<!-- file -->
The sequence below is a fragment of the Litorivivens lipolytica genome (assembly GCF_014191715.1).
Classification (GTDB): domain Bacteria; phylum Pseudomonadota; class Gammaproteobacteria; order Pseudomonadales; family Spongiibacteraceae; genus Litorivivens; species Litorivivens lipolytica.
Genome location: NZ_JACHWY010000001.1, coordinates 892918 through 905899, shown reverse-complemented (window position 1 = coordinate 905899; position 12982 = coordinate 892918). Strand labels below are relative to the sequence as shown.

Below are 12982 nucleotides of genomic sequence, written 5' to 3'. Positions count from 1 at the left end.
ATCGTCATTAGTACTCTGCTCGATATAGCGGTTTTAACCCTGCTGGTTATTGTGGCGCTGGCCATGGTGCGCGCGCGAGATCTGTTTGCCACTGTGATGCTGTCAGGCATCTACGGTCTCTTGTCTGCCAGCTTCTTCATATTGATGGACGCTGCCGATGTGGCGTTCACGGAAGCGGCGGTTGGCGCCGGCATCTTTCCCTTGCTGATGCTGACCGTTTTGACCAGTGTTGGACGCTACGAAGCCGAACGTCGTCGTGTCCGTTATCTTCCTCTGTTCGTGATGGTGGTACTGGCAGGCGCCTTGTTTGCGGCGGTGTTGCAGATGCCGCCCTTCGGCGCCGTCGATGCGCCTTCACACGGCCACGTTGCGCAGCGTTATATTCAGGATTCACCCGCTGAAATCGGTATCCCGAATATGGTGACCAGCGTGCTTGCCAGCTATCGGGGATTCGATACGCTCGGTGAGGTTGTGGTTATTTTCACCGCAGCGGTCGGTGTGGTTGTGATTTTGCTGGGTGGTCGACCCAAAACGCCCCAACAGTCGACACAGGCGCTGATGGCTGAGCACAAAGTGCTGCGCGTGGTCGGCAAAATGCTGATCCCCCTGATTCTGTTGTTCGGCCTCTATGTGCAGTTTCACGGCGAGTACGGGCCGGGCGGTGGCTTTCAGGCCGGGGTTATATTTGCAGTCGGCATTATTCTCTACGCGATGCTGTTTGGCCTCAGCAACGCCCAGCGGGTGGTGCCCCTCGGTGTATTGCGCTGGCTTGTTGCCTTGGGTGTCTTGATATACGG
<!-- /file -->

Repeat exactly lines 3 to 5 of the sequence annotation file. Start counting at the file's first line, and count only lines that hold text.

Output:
Genome location: NZ_JACHWY010000001.1, coordinates 892918 through 905899, shown reverse-complemented (window position 1 = coordinate 905899; position 12982 = coordinate 892918). Strand labels below are relative to the sequence as shown.

Below are 12982 nucleotides of genomic sequence, written 5' to 3'. Positions count from 1 at the left end.
ATCGTCATTAGTACTCTGCTCGATATAGCGGTTTTAACCCTGCTGGTTATTGTGGCGCTGGCCATGGTGCGCGCGCGAGATCTGTTTGCCACTGTGATGCTGTCAGGCATCTACGGTCTCTTGTCTGCCAGCTTCTTCATATTGATGGACGCTGCCGATGTGGCGTTCACGGAAGCGGCGGTTGGCGCCGGCATCTTTCCCTTGCTGATGCTGACCGTTTTGACCAGTGTTGGACGCTACGAAGCCGAACGTCGTCGTGTCCGTTATCTTCCTCTGTTCGTGATGGTGGTACTGGCAGGCGCCTTGTTTGCGGCGGTGTTGCAGATGCCGCCCTTCGGCGCCGTCGATGCGCCTTCACACGGCCACGTTGCGCAGCGTTATATTCAGGATTCACCCGCTGAAATCGGTATCCCGAATATGGTGACCAGCGTGCTTGCCAGCTATCGGGGATTCGATACGCTCGGTGAGGTTGTGGTTATTTTCACCGCAGCGGTCGGTGTGGTTGTGATTTTGCTGGGTGGTCGACCCAAAACGCCCCAACAGTCGACACAGGCGCTGATGGCTGAGCACAAAGTGCTGCGCGTGGTCGGCAAAATGCTGATCCCCCTGATTCTGTTGTTCGGCCTCTATGTGCAGTTTCACGGCGAGTACGGGCCGGGCGGTGGCTTTCAGGCCGGGGTTATATTTGCAGTCGGCATTATTCTCTACGCGATGCTGTTTGGCCTCAGCAACGCCCAGCGGGTGGTGCCCCTCGGTGTATTGCGCTGGCTTGTTGCCTTGGGTGTCTTGATATACGG